The Emergence of Overtourism
Overtourism refers to a situation in which conflicts arise between locals and visitors at tourism destinations, due to perceived congestion or overcrowding. The term is relatively new and has only been used on a regular basis since 2015.
According to the New York Times, “The mass tourism of recent decades was a result of globalization, home-sharing platforms, cheap airfares and emerging economies.” I have also read that even social media platforms have contributed to the problem. Many see photos on Instagram and want to replicate the experience for themselves!
Due to the increase in European tourism, many of my favorite cities from Venice, Barcelona and Amsterdam, were seeing overtourism to the point where the experience of exploring those cities had completely changed. Not only were European cities being affected, but the overcrowding has now had an impact on worldwide destinations from the US to Mexico and Asia that were equally hard hit by this phenomenon as well.
I really noticed the crowds on my last trip to Florence and Venice and started to rethink my own travel plans to include less visited destinations in Europe like Cornwall in England and Galway in Ireland. I also focused on exploring smaller cities in the US, Mexico and Canada.
The increasing number of tourists in many ciies is staggering. Some examples to bring home the point include:
In 2009, nearly 2.1 million people visited Pompeii, Italy. By 2018, that figure had risen to more than 3.6 million, an increase of more than 70 percent. In 2019, there were even more.
Amsterdam with a population of 1,140, 000 saw 19 million tourists in 2018. The number of overnight tourists in Barcelona reached over 9 million in 2019, not including those staying in non-hotel accommodations. Remember Barcelona has a population of 1,610,000. Venice has a population of close to 261,000 residents. According to the New York Times, in 2019, the city registered a total of roughly 10.2 million international guests. “But this figure — an estimate at best — does not account for day-trippers, who disembark from cruise ships, the train station and bus tours. One estimate puts the actual number of tourists around 20 million annually — largely concentrated in an area of two square miles and 50,000 residents.”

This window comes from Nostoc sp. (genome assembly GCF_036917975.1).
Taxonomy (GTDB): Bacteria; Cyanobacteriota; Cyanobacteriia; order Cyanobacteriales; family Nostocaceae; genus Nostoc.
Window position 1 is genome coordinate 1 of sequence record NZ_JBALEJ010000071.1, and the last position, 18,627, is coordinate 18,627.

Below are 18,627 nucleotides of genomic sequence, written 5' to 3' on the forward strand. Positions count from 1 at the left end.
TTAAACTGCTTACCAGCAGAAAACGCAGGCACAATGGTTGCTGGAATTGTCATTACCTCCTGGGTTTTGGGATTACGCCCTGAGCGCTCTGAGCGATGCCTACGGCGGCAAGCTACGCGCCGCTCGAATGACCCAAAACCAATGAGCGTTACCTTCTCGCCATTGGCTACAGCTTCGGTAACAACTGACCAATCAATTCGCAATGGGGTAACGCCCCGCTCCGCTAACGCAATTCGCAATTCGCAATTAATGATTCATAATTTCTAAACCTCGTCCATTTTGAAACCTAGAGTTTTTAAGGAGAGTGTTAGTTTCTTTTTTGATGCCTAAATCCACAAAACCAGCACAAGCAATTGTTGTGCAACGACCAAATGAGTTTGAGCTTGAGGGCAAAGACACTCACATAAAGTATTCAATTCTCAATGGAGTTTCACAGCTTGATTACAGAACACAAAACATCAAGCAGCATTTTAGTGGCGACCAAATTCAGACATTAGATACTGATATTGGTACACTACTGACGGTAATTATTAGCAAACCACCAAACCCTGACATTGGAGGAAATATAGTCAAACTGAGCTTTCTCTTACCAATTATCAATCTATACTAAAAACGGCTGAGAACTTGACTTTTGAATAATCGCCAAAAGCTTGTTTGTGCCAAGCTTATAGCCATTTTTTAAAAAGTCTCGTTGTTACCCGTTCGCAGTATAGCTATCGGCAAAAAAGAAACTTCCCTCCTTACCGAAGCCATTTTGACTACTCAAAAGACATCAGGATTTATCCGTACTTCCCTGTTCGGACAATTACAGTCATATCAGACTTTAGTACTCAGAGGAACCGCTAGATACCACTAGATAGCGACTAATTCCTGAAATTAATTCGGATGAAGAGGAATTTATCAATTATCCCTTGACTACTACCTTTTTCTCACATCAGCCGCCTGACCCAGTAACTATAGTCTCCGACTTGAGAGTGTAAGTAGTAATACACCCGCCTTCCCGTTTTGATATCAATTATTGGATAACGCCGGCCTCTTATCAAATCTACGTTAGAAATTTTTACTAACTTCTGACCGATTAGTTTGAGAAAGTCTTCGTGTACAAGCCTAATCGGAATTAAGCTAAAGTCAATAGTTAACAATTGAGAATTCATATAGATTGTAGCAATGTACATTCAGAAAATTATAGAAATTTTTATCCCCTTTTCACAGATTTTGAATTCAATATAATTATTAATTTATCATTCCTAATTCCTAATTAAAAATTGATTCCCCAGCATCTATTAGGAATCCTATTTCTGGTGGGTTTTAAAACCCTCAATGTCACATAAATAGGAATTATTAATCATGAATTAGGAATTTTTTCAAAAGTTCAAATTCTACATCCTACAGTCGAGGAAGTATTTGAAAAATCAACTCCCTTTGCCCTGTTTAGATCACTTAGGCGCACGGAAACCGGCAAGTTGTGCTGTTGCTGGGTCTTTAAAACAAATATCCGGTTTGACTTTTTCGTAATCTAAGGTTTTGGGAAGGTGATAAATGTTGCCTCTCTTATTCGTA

The increase in many Airbnb rentals has also impacted many neighborhoods, like the Marais in Paris, by flooding them with tourists and noise! In Venice alone, one estimate puts the actual number of tourists around 20 million annually and with more than 8,000 apartments listed on Airbnb. It has Italy’s highest Airbnb-to-population ratio. This growth in Airbnb apartments along with hordes of day trippers, giant cruise ships, souvenir shops, tourist-trap restaurants and high rents have increasingly pushed out Venetians from the city.
Cities Start to Crack Down
As a result of these recent numbers, the scourge of overtourism came to a screeching halt in many locations! Before the pandemic hit in 2020, more travelers were getting frustrated and starting to head to less visited locations to combat the growing problem of overtourism plaguing the popular spots. The local residents in many of the popular cities rebelled and changes were starting to be made to curtail the problem. Examples of these changes included: